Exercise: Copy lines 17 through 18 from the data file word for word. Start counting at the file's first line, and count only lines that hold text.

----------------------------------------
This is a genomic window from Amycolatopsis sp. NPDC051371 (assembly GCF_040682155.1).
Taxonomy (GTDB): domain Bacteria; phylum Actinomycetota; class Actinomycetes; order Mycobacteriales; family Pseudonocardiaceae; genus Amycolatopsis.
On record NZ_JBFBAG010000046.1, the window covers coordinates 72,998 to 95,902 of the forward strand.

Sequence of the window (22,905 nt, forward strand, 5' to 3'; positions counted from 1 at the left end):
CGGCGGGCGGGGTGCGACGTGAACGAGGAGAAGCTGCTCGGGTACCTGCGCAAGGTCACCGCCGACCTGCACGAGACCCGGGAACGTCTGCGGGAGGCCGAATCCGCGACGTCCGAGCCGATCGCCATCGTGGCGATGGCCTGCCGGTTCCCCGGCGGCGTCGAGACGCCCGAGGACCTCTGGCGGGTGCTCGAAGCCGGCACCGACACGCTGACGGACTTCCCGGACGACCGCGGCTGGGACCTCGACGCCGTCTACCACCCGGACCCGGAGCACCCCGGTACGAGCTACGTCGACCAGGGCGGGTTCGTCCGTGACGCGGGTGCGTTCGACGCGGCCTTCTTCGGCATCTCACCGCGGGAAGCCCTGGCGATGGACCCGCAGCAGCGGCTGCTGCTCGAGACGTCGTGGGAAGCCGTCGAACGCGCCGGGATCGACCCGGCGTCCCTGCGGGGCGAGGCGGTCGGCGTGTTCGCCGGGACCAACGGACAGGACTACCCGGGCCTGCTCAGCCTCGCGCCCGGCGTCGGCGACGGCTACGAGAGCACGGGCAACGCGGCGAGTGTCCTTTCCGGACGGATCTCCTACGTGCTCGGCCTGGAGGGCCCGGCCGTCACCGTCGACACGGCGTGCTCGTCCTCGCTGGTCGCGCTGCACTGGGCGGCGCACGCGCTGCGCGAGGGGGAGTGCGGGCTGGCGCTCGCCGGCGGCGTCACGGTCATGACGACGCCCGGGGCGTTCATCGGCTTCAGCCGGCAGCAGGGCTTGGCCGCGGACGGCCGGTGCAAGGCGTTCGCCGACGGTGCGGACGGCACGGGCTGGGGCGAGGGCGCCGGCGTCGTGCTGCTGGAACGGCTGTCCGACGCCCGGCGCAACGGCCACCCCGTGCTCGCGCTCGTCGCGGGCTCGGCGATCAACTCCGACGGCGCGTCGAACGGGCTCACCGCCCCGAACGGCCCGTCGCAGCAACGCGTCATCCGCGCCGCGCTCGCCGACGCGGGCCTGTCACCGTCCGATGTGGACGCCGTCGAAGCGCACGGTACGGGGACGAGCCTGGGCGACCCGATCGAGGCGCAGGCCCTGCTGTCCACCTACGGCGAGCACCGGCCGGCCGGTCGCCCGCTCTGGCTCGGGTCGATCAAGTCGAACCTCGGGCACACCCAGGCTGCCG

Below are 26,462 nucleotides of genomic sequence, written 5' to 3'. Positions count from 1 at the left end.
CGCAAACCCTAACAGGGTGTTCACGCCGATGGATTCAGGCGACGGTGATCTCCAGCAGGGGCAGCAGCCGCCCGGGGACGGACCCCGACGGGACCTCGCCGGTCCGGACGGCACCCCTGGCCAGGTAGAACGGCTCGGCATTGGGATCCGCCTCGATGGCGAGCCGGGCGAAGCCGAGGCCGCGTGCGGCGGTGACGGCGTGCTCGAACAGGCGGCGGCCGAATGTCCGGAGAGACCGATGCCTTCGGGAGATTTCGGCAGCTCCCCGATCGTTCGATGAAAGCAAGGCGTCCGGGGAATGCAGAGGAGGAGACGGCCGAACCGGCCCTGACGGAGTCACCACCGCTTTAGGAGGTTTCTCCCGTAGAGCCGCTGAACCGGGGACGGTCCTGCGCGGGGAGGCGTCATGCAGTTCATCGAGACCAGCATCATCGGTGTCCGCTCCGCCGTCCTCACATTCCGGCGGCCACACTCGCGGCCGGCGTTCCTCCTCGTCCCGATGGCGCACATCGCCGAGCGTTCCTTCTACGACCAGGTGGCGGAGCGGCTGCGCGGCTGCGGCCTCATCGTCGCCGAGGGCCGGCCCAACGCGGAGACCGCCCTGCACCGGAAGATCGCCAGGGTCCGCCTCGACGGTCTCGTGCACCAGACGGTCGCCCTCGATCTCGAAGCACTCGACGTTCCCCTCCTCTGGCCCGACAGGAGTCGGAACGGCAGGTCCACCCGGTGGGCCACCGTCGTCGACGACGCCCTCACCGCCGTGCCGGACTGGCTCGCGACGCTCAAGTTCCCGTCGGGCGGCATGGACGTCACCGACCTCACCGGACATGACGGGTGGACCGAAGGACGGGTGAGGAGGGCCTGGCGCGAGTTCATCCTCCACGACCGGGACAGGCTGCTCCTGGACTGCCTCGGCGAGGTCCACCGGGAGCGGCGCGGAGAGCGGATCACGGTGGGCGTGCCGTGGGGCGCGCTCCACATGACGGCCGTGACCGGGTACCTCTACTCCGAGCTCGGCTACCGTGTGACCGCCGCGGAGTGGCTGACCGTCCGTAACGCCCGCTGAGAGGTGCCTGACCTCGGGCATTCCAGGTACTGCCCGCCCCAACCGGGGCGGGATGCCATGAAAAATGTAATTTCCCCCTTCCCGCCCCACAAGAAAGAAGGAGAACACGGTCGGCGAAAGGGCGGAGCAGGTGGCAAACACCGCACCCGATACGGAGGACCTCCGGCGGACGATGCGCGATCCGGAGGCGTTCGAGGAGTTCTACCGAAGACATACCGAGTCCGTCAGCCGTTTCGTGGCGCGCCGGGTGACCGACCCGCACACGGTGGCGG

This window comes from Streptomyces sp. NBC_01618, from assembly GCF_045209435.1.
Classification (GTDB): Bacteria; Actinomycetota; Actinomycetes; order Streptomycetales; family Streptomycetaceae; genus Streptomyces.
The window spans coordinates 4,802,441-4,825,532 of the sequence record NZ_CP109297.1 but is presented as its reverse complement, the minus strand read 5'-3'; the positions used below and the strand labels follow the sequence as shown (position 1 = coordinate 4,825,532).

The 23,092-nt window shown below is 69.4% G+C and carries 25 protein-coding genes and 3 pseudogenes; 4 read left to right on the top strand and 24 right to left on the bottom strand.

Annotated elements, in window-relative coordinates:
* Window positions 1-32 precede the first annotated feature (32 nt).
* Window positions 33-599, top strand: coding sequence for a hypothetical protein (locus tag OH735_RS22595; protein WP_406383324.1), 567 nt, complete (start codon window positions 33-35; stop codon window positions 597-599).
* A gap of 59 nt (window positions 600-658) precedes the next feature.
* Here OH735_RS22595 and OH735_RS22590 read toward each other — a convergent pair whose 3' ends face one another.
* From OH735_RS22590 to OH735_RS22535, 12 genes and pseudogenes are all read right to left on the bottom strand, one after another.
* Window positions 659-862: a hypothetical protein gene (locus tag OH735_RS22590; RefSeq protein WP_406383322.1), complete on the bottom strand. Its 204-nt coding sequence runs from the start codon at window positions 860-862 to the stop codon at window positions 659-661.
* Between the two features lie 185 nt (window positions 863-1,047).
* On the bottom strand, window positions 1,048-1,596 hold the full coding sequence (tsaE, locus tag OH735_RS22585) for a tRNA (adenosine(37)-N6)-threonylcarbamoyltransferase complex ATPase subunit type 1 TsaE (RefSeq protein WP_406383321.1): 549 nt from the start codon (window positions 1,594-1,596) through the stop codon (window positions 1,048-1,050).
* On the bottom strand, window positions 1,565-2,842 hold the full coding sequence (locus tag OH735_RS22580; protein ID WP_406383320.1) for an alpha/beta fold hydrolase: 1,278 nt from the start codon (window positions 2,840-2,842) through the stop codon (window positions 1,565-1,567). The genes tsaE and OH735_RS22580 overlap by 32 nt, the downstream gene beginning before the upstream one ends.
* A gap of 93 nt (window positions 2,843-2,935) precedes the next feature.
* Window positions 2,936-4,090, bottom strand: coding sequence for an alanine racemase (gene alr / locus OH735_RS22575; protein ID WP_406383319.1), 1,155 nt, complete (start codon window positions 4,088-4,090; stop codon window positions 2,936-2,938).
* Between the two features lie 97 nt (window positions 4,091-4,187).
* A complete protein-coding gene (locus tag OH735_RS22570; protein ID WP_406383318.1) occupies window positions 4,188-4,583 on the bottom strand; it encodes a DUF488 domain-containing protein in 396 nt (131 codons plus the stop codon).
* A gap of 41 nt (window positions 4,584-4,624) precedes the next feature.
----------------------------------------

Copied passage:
* From OH735_RS22590 to OH735_RS22535, 12 genes and pseudogenes are all read right to left on the bottom strand, one after another.
* Window positions 659-862: a hypothetical protein gene (locus tag OH735_RS22590; RefSeq protein WP_406383322.1), complete on the bottom strand. Its 204-nt coding sequence runs from the start codon at window positions 860-862 to the stop codon at window positions 659-661.